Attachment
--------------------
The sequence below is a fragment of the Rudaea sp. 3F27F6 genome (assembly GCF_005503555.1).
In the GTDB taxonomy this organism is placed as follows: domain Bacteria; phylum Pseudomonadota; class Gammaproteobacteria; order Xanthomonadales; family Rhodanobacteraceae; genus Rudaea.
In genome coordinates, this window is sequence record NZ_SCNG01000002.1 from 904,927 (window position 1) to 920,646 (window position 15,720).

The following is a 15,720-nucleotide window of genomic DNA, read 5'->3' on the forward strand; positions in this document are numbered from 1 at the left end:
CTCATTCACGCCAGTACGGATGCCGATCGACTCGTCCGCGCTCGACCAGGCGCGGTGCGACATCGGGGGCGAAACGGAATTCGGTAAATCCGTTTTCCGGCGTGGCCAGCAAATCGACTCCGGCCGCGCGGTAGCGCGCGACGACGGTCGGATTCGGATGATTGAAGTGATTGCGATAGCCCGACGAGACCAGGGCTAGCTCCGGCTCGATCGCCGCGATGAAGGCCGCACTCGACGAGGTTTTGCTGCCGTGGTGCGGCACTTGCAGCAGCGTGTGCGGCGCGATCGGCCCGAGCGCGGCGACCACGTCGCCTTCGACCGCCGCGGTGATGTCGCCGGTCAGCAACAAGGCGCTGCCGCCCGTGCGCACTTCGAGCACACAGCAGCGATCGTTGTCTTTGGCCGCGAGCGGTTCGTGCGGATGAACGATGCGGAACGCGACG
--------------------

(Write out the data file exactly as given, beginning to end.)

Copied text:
The sequence below is a fragment of the Rudaea sp. 3F27F6 genome (assembly GCF_005503555.1).
In the GTDB taxonomy this organism is placed as follows: domain Bacteria; phylum Pseudomonadota; class Gammaproteobacteria; order Xanthomonadales; family Rhodanobacteraceae; genus Rudaea.
In genome coordinates, this window is sequence record NZ_SCNG01000002.1 from 904,927 (window position 1) to 920,646 (window position 15,720).

The following is a 15,720-nucleotide window of genomic DNA, read 5'->3' on the forward strand; positions in this document are numbered from 1 at the left end:
CTCATTCACGCCAGTACGGATGCCGATCGACTCGTCCGCGCTCGACCAGGCGCGGTGCGACATCGGGGGCGAAACGGAATTCGGTAAATCCGTTTTCCGGCGTGGCCAGCAAATCGACTCCGGCCGCGCGGTAGCGCGCGACGACGGTCGGATTCGGATGATTGAAGTGATTGCGATAGCCCGACGAGACCAGGGCTAGCTCCGGCTCGATCGCCGCGATGAAGGCCGCACTCGACGAGGTTTTGCTGCCGTGGTGCGGCACTTGCAGCAGCGTGTGCGGCGCGATCGGCCCGAGCGCGGCGACCACGTCGCCTTCGACCGCCGCGGTGATGTCGCCGGTCAGCAACAAGGCGCTGCCGCCCGTGCGCACTTCGAGCACACAGCAGCGATCGTTGTCTTTGGCCGCGAGCGGTTCGTGCGGATGAACGATGCGGAACGCGACG